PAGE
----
See also: Jesuit China missions Kircher had an early interest in China , telling his superior in that he wished to become a missionary to that country. It was a work of encyclopedic breadth, combining material of unequal quality, from accurate cartography to mythical elements, such as a study of dragons. The work drew heavily on the reports of Jesuits working in China, in particular Michael Boym  and Martino Martini. Umberto Eco comments that this idea reflected and supported the ethnocentric European attitude toward Chinese and native American civilizations; "China was presented not as an unknown barbarian to be defeated but as a prodigal son who should return to the home of the common father". Kircher analyzed the dimensions of the Ark; based on the number of species known to him excluding insects and other forms thought to arise spontaneously , he calculated that overcrowding would not have been a problem. He also discussed the logistics of the Ark voyage, speculating on whether extra livestock was brought to feed carnivores and what the daily schedule of feeding and caring for animals must have been.
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Start your review of Athanasius Kircher: The Last Man Who Knew Everything Write a review Shelves: cultural-history , exam-reading-list , history , intellectual-history , religious-history , renaissance , science Excellent book with an excellent title. It was a good choice by Eco: is there was such a thing as a "Renaissance Man" - man interested in absolutely everything - it was Athanasius Kircher.
He wrote over thirty books during his lifetime, all of which he promoted extensively as often as possible, and he promised a litany Excellent book with an excellent title.
He wrote over thirty books during his lifetime, all of which he promoted extensively as often as possible, and he promised a litany of other books that he just never quite got around to writing.
He wrote on Egyptian history, mysticism, volcanoes, medicine, epistemology, and more. He was heralded by contemporaries as both a magnificent genius and as a crackpot, often for the same things. This volume of essays suggests that this dichotomy arose because Kircher stood on the brink between two worlds: one in which it was possible to "know everything" and one in which knowledge was accumulating at such a rapid rate that specialization was necessary.
Positioned here, Kircher was increasingly called out by experts but still retained an international reputation for his massive breadth of knowledge as well as for the massive web of communication in maintained with fellow Jesuits around the world. He was frequently mocked, but the same people who mocked him continued to buy all of his books and seemed to hang on his every word.
As Paula Findlen notes in her introduction, "At the height of his career, Kircher created a kind of typographical labyrinth that temporarily trapped all the best minds of the mid-seventeenth century inside of his books He belonged to an era that combined rather than divided, that took delight in finding unlikely connections in the service of a grand unified theory of absolutely everything.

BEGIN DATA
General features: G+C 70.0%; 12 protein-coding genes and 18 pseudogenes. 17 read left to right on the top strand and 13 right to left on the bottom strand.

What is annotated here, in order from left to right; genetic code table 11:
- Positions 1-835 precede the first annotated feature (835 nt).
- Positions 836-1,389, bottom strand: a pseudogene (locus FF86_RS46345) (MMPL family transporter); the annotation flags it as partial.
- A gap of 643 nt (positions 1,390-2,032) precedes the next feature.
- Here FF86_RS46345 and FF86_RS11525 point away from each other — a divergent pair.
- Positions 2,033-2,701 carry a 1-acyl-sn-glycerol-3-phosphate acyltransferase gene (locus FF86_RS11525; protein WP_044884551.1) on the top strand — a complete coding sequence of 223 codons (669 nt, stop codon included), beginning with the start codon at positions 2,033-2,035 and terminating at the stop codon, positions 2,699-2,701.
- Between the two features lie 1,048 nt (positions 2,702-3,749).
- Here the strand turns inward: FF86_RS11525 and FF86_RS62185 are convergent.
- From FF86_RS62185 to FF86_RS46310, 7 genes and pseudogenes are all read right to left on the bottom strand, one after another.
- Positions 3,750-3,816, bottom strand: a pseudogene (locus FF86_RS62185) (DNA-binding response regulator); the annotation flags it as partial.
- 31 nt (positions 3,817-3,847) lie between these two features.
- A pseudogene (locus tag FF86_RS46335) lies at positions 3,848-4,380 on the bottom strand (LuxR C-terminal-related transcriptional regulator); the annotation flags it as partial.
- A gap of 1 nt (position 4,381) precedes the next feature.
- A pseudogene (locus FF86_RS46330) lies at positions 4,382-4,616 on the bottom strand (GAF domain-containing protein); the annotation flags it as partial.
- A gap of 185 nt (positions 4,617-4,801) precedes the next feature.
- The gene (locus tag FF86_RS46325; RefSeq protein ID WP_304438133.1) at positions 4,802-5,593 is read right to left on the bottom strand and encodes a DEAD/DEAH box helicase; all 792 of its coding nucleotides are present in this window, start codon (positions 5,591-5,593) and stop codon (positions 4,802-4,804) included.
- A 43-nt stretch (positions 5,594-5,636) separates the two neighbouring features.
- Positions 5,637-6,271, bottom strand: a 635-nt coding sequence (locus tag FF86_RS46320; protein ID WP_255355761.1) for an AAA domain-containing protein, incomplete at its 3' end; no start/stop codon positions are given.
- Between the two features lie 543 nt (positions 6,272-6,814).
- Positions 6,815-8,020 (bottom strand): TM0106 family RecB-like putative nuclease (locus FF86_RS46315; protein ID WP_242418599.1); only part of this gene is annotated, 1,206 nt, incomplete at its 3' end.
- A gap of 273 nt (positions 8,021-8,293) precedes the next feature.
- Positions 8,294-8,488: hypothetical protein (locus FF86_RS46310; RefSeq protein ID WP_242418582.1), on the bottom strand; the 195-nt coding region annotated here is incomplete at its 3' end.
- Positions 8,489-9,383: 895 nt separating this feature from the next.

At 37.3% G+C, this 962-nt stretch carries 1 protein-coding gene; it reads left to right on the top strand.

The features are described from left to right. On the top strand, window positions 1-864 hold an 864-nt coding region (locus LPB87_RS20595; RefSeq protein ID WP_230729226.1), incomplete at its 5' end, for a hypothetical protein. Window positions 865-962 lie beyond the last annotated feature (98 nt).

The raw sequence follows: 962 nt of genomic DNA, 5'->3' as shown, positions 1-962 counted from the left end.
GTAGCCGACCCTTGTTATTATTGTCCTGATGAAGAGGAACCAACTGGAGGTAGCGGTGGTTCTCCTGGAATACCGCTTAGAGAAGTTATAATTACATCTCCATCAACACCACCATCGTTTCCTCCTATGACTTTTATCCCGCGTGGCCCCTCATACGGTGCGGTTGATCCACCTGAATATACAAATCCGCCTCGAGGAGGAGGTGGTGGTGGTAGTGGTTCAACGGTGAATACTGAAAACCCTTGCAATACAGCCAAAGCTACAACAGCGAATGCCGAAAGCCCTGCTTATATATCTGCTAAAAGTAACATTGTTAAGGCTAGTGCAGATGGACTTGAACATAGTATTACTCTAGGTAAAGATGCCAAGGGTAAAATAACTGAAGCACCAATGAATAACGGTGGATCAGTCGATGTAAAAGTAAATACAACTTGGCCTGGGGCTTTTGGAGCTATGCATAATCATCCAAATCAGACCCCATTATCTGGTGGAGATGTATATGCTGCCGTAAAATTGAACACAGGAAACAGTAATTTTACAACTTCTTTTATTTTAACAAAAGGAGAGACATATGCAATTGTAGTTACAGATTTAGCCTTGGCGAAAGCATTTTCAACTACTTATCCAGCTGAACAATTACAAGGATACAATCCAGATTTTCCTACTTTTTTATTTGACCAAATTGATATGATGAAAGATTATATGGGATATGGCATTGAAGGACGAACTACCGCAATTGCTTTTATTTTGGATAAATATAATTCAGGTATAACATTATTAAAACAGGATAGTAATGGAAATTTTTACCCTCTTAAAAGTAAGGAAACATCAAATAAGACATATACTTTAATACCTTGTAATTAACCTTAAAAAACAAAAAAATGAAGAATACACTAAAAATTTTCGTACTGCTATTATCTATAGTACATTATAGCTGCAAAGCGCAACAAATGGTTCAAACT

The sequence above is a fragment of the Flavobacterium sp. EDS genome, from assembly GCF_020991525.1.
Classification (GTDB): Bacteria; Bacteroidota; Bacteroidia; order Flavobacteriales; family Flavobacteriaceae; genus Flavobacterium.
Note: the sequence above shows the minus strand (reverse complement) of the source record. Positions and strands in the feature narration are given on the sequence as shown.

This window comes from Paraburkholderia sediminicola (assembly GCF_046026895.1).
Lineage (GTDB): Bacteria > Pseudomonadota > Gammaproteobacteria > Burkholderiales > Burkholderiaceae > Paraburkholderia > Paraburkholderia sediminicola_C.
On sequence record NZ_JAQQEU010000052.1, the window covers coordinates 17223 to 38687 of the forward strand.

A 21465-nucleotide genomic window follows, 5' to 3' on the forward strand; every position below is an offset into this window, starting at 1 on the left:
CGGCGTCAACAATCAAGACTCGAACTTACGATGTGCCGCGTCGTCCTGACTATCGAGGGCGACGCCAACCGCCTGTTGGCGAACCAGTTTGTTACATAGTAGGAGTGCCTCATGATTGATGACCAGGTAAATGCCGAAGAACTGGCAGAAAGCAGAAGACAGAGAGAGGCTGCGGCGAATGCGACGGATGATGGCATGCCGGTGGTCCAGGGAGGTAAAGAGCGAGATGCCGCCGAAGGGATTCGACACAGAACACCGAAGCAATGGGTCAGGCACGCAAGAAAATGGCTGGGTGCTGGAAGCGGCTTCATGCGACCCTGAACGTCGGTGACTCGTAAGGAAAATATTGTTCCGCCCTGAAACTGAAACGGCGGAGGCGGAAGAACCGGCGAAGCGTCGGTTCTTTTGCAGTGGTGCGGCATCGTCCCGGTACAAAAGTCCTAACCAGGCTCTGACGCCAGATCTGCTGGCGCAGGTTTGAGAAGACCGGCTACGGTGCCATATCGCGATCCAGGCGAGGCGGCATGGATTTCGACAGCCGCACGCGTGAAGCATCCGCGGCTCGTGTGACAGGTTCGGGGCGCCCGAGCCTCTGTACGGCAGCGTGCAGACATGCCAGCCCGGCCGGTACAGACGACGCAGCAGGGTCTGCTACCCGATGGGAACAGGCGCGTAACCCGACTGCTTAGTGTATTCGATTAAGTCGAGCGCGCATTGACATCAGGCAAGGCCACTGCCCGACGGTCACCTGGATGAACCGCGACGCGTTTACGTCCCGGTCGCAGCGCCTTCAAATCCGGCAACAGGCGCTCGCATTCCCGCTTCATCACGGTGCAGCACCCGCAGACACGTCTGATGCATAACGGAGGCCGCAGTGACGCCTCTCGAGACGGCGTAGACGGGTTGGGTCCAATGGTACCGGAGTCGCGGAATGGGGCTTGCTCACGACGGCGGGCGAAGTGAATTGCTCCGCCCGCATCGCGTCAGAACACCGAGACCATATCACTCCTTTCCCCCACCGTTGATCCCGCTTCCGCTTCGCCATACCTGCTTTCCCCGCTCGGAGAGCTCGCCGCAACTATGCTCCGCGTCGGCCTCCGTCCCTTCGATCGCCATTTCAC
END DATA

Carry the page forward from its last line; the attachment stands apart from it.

Peirsec, who must have been a very perceptive fellow, decided that his pupil would perhaps be the most helpful to the scientific community by functioning as the heart of a global Jesuit network: even if his own skill was limited, his curiosity and communication could help push the field as a whole.
Findlen also emphasizes the importance of Christianity to Kircher. His insistence on learning everything about the world was centered on his belief that the entire world was tied together. This unity was predicated on God: the Christian God, primarily he was a Jesuit, after all , but with a heavy strand of ecumenicism that emphasized the interconnectivity of world religions. He decided to self medicate himself because he figured he knew more than the doctors, presumably and slid immediately into a fever dream in which he was elected pope and transformed the world in accordance with his secret knowledge.
I like to think that this sums him up well. All of this happens in the introduction!
Athanasius Kircher: The Last Man Who Knew Everything
He investigated volcanoes by having himself lowered into one while it was erupting , hieroglyphics, infectious organisms, magnetism, the relationships between languages, astronomy, and biblical scholarship. He was likely the first scientist to propose the germ theory of disease, and he invented the magic lantern or refined it from previous models. In addition to his formal publications, Kircher corresponded voluminously with learned individuals and religious figures around the world. His father was a teacher and lecturer who had studied religion and philosophy.
Athanasius Kircher : the last man who knew everything
Athanasius Kircher Biography